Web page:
The politically passionate Sean Penn has no interest in running for office, yet he’s a potent demagogue on the big screen.
In a new adaptation of Robert Penn Warren’s novel “All the King’s Men,” Penn stars as Willie Stark, a firebrand inspired by Depression era populist Huey Long, the slain Louisiana governor and U.S. senator.
With a wild bush of hair, an at times indecipherable Southern drawl and the flailing arms and bellow of a fire-and-brimstone preacher, Penn imbues Stark with fearsome energy that’s surprising in an actor better known as a follower of the Robert De Niro school of quiet menace.
“At first, the most intimidating part of it was probably the size of the character, not just physically, but in other ways. Vocally,” Penn said in an interview with The Associated Press at the Toronto International Film Festival, where “All the King’s Men” premiered in advance of its theatrical debut Friday.
Penn, 46, studied footage of Long. He traveled Louisiana to take in the bridges, roads and other public works Long built. He talked with people, who still recall Long as a Robin Hood taking back from the rich and redistributing to the poor. He observed evangelical clergy in Long’s old haunts to duplicate their cadence.
And he sampled the cuisine.
“Eating a lot of Louisiana food, bit by bit, getting some of the physical size to it,” Penn said. “Somewhere about the day before we started shooting, I felt ready to go. It’s pretty much like that for me. Terrified until then.”
While Penn has bitterly criticized President Bush, toured Iraq to observe the war there and helped rescue workers with door-to-door searches for survivors after Hurricane Katrina swamped New Orleans, he said he would not become one of those actors who goes into politics himself.
“You know what the honest truth is? I don’t want to,” Penn said. “It’s hard enough to go out there and party at a film festival and shake so many hands and smile, you know? I mean, forget it.”
‘He's the best’“All the King’s Men” — which co-stars Jude Law, Kate Winslet, Anthony Hopkins, Patricia Clarkson and Mark Ruffalo — follows the rise of an idealist from local rabble-rouser against the political establishment to governor who’s hero to the downtrodden to Machiavellian power broker who uses dubious methods in his quest for the common good.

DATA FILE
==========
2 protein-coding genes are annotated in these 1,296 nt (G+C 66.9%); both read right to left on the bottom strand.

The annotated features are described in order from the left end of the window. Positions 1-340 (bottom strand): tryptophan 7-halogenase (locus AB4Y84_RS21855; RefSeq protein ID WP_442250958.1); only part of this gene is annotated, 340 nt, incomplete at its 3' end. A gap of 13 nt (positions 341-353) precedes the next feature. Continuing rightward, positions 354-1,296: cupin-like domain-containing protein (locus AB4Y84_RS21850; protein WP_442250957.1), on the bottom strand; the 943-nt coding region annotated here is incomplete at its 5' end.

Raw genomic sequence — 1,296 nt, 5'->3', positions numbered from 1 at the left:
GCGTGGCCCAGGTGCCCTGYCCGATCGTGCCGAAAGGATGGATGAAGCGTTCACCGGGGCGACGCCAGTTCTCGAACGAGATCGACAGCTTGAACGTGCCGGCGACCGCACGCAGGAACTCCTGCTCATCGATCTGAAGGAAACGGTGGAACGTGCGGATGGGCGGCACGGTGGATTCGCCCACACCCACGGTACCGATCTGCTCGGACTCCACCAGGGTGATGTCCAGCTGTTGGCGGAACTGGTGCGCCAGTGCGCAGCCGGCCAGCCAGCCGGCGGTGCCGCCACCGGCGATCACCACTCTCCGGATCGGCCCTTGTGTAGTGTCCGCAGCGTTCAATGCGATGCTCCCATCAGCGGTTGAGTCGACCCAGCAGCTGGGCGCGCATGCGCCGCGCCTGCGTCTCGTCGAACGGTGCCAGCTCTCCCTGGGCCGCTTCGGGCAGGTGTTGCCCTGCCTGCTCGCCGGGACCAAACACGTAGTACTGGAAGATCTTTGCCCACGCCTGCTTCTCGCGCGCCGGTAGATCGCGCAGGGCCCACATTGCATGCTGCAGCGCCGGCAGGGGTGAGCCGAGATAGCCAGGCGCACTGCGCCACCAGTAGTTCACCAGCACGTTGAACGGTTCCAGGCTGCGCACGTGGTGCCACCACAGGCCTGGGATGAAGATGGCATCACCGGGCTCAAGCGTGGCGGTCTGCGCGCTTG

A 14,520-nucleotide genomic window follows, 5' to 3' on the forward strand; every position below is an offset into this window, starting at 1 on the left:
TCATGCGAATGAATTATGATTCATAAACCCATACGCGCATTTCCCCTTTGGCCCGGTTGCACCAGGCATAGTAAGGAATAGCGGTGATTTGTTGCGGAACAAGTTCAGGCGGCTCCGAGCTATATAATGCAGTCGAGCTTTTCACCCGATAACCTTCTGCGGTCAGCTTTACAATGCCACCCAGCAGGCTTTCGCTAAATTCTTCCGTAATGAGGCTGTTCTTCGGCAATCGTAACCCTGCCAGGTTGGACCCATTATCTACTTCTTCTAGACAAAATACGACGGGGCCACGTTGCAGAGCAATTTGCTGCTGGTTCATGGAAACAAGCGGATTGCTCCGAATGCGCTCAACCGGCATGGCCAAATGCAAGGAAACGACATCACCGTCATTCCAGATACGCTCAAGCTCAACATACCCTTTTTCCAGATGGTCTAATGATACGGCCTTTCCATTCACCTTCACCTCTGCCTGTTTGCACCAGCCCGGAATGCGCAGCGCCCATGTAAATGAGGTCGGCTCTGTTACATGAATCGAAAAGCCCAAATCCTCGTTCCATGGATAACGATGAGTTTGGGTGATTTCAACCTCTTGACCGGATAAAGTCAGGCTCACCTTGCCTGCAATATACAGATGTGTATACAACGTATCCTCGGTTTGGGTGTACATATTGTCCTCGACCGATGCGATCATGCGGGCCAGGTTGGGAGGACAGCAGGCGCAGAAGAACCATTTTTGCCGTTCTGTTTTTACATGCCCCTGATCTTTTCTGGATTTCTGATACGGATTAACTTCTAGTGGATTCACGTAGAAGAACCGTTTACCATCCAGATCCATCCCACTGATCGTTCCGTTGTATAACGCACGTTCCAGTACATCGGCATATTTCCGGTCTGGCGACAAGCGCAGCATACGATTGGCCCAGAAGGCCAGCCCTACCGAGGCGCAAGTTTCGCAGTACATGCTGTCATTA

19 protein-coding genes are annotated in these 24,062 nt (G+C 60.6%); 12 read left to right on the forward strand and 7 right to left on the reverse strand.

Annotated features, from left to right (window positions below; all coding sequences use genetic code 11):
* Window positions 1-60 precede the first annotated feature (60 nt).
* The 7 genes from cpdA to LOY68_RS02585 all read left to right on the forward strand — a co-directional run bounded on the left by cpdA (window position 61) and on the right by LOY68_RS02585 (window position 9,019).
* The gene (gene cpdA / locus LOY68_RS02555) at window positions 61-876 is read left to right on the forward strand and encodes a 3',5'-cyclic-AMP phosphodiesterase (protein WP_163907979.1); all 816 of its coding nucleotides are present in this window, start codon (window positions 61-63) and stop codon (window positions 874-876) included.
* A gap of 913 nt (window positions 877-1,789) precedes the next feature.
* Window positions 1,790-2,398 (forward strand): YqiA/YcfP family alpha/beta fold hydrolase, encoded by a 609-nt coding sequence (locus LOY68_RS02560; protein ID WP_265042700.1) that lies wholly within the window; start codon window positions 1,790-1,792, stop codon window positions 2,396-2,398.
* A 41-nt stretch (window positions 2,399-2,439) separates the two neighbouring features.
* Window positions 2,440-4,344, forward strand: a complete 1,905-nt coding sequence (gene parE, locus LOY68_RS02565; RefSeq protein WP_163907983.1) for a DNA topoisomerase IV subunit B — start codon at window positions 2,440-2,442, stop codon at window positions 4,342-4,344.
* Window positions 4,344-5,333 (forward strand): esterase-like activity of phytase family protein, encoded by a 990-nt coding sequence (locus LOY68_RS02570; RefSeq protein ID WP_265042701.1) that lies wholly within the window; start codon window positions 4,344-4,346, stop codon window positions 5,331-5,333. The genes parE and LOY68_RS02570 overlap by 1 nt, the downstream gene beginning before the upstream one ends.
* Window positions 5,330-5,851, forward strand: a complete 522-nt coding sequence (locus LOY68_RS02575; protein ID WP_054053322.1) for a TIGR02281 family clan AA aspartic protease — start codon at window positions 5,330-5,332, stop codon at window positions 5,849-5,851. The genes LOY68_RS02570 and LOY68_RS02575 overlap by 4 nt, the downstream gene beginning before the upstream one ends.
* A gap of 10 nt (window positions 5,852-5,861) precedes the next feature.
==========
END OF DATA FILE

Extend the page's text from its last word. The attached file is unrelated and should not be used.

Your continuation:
When “All the King’s Men” writer-director Steve Zaillian finished the script, Penn was the first person he thought about for the role.
“Because he’s the best, I think. As simple as that,” Zaillian said. “I think he’s the best actor out there.”
“Sean’s talent, his gravitas, his joie de vivre. It’s all of that. That’s what that part requires,” said co-star Clarkson, a Louisiana native who plays Stark’s press secretary and mistress. “It requires someone large and delicate all at once, and Sean has all of it.”
Broderick Crawford won the best-actor Academy Award as Stark in the 1949 adaptation of “All the King’s Men.” (The film also won the best-picture Oscar.) Penn probably will not mind that the early buzz this time is that his “All the King’s Men” performance may be too over-the-top to grab awards attention.
Penn won the best-actor Oscar for Clint Eastwood’s 2003 drama “Mystic River,” and no longer has to endure questions about being one of the great actors of his generation who has yet to win a trophy.
Often openly disdainful of awards, Penn skipped the Oscar ceremony the three previous times he was nominated, for “Dead Man Walking,” “Sweet and Lowdown” and “I Am Sam.”
Penn made nice with the Oscars three years ago, coming to preliminary awards events and showing up on the big night itself, when he went home with his statuette.
Why did he go that night?
“Two words, baby. Clint Eastwood,” Penn said. “Whatever makes Clint happy, I do.”
Coping with the loss of his brotherPart of a show business family that includes brother Michael, a musician, Penn and wife Robin Wright Penn have two children and live in Northern California, far from the celebrity-mad crowds he contended with in his first marriage to Madonna.
Penn and his family have been coping with the loss of his brother, actor Chris Penn, who died last January of an enlarged heart. Penn quietly and tersely handles questions about how it has affected the family.
“A good friend of mine described it best when I saw him. He came over. He said, ‘It’s a stinker. It’s a stinker,”’ Penn said. “That’s what it is.”
Like Eastwood, Penn loves to direct. He previously made the sobering dramas “The Indian Runner,” “The Crossing Guard” and “The Pledge,” the latter two starring Jack Nicholson. Penn now is directing “Into the Wild,” starring Emile Hirsch in the true story of Christopher McCandless, a young idealist whose journey to Alaska ends in tragedy.
Penn said he wishes he could give up performing and remain behind the camera full time, but he needs the acting income because he’s a soft touch for charitable causes.
“Let me tell you what happens. You go public politically on anything, you start getting phone calls from everybody who needs money for various things,” Penn said. “You get not rich real fast.”
In the aftermath of the Sept. 11, 2001, terrorist attacks and the U.S. war in Iraq, Penn said filmmakers have become energized to take on political subjects again, as they did in the 1960s and ’70s amid the Vietnam War and the Watergate scandal.
“It’s not surprising. It’s their daily life and conversations over coffee. It’s affecting everything we do. It’s been the history of film in the past every time we suffer,” Penn said.
“The biggest problem is, when we have a choice of being comfortable or not, we choose comfortable all the time. It’s overrated. And it certainly doesn’t allow for much art. And now we’re uncomfortable, so more art’s going to come out of it.”